The “Asthma and Wheez* RCT” register of the Cochrane Airways Review Group was searched for the following terms: magnesium OR MgSO4 OR Mg OR MS OR magnesium sulfate or magnesium sulfate. This registry is compiled through a comprehensive search of the EMBASE, MEDLINE, and CINAHL databases, which was supplemented by the manual searching of 20 key respiratory journals. The results of this search were screened to omit studies that clearly involved only IV or parenteral administration of magnesium. In addition, the reference lists of trials identified through the registry were examined, and supplemental searches of the Cochrane Clinical Trials Registry, Web of Science, Dissertation Abstracts, and the World Wide Web using the Google search engine were performed. Primary authors were contacted for information on additional trials (both published and unpublished). Clinicians, colleagues, collaborators, and trialists were contacted to identify potentially relevant studies. Since this agent is not currently commercially delivered, no industry sponsor was contacted.

Study Selection

The selection of studies involved two steps. First, to retrieve studies, the initial search of all databases and reference lists was screened by title, abstract, MeSH headings, and keywords by two independent investigators (M.B. and B.D.) to identify all citations that were RCTs or possible RCTs with potential relevance. The full text of the manuscripts of those selected articles was obtained for formal inclusion review. Second, another reviewer (B.R.) independently decided on trial inclusion using predetermined eligibility criteria (see above).

Quality Assessment

Assessments of quality were completed independently by two reviewers. First, using the Cochrane Database approach to the assessment of allocation concealment,16all trials were scored using the following scale: grade A, adequate concealment; grade B, uncertain; and grade C, clearly inadequate concealment. Second, each study was also evaluated using the previously validated Jadad 5-point scale to assess randomization, double blinding, and study withdrawals and dropouts.17 Finally, whether the study used intention-to-treat analysis was recorded along with any sources of funding.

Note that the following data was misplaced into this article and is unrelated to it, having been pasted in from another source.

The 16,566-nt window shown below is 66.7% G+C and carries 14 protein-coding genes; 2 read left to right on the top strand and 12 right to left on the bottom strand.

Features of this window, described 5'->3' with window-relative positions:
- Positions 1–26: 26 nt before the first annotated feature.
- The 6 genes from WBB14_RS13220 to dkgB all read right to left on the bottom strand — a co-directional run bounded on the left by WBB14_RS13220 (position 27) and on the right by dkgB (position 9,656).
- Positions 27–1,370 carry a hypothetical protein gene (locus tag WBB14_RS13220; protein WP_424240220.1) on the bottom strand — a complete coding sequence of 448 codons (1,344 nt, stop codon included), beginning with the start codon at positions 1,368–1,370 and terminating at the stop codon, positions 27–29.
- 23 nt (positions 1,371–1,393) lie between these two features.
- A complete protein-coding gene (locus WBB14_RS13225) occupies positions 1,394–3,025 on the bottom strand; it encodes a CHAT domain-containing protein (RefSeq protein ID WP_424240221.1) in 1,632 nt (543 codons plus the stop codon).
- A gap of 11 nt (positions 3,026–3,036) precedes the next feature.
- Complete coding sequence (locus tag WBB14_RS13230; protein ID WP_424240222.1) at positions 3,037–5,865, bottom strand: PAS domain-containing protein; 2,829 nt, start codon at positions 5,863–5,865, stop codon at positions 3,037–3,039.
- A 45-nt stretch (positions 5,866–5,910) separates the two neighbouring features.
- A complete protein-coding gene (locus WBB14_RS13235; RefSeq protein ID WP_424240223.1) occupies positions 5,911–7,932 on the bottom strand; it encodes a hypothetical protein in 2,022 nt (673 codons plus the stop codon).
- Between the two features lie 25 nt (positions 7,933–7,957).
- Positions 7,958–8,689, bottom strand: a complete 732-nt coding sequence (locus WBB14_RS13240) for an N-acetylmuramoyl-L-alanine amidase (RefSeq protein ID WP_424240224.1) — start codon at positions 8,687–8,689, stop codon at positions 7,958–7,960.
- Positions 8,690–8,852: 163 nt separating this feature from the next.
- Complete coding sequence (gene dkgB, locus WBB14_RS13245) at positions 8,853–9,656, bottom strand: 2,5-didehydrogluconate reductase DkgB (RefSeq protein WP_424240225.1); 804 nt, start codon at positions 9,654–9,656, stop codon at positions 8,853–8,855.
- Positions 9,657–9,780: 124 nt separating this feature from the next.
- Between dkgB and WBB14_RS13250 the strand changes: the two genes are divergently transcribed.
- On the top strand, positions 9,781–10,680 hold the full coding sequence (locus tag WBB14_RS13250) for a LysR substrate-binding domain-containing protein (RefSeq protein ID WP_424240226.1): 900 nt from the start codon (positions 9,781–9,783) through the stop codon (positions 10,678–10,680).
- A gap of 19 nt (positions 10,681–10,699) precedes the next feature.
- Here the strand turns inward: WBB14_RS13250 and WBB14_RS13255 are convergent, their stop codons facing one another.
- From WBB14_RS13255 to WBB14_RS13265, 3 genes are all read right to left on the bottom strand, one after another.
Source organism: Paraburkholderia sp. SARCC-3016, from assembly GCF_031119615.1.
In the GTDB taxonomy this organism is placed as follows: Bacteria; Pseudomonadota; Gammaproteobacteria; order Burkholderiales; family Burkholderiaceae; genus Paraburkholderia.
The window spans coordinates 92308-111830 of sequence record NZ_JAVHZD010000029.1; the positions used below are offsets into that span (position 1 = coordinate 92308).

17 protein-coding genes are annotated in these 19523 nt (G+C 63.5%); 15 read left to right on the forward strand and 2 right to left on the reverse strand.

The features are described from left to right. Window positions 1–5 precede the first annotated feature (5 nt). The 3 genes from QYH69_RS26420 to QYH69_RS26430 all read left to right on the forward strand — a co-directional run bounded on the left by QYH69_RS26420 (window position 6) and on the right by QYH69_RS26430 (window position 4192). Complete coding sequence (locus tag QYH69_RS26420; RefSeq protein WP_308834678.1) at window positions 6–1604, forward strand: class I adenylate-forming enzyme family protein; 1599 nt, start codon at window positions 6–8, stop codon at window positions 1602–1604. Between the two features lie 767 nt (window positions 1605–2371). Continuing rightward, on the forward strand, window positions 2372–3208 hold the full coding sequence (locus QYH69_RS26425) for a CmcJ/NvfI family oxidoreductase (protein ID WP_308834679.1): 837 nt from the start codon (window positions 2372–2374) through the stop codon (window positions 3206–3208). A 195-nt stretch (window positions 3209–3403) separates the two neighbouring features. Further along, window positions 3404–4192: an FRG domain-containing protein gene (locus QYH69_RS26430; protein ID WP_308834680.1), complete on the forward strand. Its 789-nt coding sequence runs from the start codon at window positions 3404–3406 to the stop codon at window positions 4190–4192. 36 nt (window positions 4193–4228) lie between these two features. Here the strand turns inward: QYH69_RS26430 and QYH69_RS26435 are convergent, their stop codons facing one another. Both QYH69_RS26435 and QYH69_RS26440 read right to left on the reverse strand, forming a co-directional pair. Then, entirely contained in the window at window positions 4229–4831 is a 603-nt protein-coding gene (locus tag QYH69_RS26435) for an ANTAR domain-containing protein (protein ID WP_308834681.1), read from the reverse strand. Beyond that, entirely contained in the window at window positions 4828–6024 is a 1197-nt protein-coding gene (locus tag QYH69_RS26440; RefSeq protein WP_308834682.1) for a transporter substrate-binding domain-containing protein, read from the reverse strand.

Data Extraction

Data were extracted independently by two reviewers (M.B. and B.D.) using a standardized collection form. When available, characteristics of the study (ie, design, methods of randomizations, and withdrawals/dropouts), of participants (ie, age and gender), of interventions (ie, type, dose, route of administration, timing and duration of therapy, and cointerventions), of control substances (ie, agent and dose), of outcomes (ie, types of outcome measures, timing of outcomes, and adverse events), and of results were recorded. Unpublished data were requested from the primary authors when necessary.

Statistical Analysis

All data were entered into a database (RevMan, version 4.2.2; Cochrane Collaboration; Oxford UK) by a single reviewer (S.B.). For dichotomous variables, both individual and pooled statistics were expressed as relative risk (RR) with 95% confidence intervals (CIs). For continuous data, individual data were reported as the standardized mean difference (SMD) with 95% CIs. Results were calculated using both fixed-effects and random-effects models. The Breslow-Day test was used to test for heterogeneity with significance set at < 0.10. Possible sources of heterogeneity were assessed by subgroup and sensitivity analyses.

Subgroup and Sensitivity Analyses

Two subgroup analyses were planned a priori to examine the effect of age (ie, pediatric or adult) and severity of asthma, as measured by pre-drug administration spirometric deviation from percent predicted values (baseline FEV1 or peak expiratory flow [PEF] < 50% predicted). Sensitivity analyses were planned to assess the effect of the methodological quality of included trials and intention-to-treat status.

Search Results

The initial search, which was completed in January 2004, yielded 145 references that were at least potentially relevant controlled trials. Two additional RCTs were identified from a bibliographic search of relevant studies. The author for one study that was originally identified as an abstract was contacted, and the conditionally accepted article was provided to the reviewers for data extraction. Six trials, which included 296 patients, were incorporated into the review (Table 1 ).